The international community bears responsibility for prolonging the crisis in Yemen, and Saudi Arabia should not simply wait for the Iran-backed Houthis to cause a disaster, according to a Saudi expert in international relations, Arab News reported.
Political analyst Dr. Hamdan Al-Shehri said on Thursday that although a number of proposals had been put forward to put an end to Yemen’s ongoing conflict, there had been a lack of will from the international community to implement those initiatives.
“If the international community was honest, it would have (acted on) UNSC Resolution 2216, demanding the Houthis relinquish the arms they seized from military and security institutions and cease all violence. The international community is delaying taking action against the Houthis for its own interests,” Al-Shehri told Arab News.
“The international community’s regional interests are its top priority, not Yemen or the Yemenis,” he added.
Al-Shehri believes that, in the face of continued silence from the international community, Saudi Arabia should ‘confront power with power’ when dealing with Houthi attacks.
“We should not wait until the Houthis (cause) a disaster. We count on the Arab coalition and the Yemeni army, especially after the UN’s leniency with regard to putting pressure on the Houthis to accept diplomatic solutions,” Al-Shehri said.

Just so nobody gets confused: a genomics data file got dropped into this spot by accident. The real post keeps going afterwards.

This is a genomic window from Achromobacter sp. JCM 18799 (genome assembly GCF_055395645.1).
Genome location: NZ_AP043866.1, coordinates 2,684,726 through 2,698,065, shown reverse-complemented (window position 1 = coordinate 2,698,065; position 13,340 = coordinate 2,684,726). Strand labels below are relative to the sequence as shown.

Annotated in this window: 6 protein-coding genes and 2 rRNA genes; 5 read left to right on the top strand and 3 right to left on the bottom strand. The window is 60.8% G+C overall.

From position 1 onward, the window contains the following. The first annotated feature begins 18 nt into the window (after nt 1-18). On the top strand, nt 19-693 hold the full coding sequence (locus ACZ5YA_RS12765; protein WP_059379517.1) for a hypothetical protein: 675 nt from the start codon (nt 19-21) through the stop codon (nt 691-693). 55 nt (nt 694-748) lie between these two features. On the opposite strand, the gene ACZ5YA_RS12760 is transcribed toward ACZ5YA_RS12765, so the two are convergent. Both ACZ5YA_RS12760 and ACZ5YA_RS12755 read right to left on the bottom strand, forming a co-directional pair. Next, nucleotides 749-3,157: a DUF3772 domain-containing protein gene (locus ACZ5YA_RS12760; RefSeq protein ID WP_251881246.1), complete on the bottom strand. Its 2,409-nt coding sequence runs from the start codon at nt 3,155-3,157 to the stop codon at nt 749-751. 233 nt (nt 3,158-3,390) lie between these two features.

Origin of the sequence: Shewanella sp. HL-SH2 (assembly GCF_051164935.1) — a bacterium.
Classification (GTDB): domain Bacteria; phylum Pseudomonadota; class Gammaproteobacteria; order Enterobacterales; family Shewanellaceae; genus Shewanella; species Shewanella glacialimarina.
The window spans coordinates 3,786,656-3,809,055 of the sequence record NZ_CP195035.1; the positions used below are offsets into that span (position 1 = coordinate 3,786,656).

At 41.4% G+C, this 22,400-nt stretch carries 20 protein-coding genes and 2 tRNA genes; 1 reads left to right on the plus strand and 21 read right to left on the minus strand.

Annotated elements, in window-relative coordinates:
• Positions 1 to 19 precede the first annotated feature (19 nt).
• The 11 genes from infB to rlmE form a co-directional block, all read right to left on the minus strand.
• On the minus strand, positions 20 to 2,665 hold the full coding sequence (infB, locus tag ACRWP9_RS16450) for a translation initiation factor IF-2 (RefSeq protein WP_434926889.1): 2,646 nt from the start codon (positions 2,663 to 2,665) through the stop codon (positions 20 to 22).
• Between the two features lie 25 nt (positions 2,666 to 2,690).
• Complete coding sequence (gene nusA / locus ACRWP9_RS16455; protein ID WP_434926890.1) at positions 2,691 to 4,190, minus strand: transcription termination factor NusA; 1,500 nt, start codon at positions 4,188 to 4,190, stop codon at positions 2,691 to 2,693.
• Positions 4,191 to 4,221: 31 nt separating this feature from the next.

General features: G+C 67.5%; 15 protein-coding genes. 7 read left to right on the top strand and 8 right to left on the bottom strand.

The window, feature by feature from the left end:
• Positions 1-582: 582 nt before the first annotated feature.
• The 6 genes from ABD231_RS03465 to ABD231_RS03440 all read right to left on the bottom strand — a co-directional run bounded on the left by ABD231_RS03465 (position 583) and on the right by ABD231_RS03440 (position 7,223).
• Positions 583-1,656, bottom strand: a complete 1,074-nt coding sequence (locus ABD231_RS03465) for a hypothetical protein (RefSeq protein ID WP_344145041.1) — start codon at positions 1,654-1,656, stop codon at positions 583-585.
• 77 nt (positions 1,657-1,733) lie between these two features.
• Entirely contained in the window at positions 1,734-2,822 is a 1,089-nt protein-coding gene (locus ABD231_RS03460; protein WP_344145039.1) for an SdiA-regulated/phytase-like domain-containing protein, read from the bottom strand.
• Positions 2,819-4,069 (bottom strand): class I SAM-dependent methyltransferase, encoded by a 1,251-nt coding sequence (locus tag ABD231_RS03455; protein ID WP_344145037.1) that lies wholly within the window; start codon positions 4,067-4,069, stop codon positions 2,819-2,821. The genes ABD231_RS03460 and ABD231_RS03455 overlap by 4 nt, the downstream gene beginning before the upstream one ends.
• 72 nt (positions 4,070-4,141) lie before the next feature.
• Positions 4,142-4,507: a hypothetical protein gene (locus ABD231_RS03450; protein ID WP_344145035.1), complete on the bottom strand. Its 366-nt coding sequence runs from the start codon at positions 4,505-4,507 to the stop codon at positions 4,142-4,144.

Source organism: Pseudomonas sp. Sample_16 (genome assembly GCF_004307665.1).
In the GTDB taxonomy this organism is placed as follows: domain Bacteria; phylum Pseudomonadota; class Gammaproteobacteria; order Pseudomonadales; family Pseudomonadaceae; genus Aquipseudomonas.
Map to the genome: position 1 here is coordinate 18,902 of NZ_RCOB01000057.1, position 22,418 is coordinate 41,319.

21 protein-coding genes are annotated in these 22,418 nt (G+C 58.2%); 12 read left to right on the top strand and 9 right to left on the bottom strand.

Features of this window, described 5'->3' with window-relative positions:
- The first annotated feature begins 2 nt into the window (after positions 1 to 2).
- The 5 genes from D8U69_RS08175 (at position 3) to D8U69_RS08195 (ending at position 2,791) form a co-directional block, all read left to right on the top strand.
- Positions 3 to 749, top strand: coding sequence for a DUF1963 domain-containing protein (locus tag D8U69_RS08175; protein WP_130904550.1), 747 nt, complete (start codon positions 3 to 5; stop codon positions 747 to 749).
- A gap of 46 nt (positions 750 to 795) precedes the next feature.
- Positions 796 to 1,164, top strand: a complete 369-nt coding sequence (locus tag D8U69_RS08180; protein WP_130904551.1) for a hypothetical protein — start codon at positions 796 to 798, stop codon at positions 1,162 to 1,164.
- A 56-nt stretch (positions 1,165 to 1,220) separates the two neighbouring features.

He added that if attacks on the Kingdom continue, then Saudi Arabia should take military action. “The Houthis are using power and this power should be confronted with power. We have tried the international community for seven years, but unfortunately (nothing has been done).”
The Arab coalition destroyed five ballistic missiles and four explosive-laden drones launched by the Houthis toward Jazan, Al-Ekhbariya reported on Thursday.
Those attacks were the latest in a long line of hostile actions against the Kingdom by the Iran-backed Houthi militia.
Jazan University was one of the targets, as well as other civilian sites protected under international humanitarian law, coalition spokesman Turki Al-Malki said in a statement to the Saudi Press Agency, adding that such actions amount to war crimes. He also said that the attacks originated from Yemen’s Saadah governorate and were a “continuation of the Houthis’ systematic and intentional hostile attempts to target civilians.”
The Houthis, who took over the Yemeni capital, Sanaa, in 2014, have been widely condemned for their actions against the Kingdom.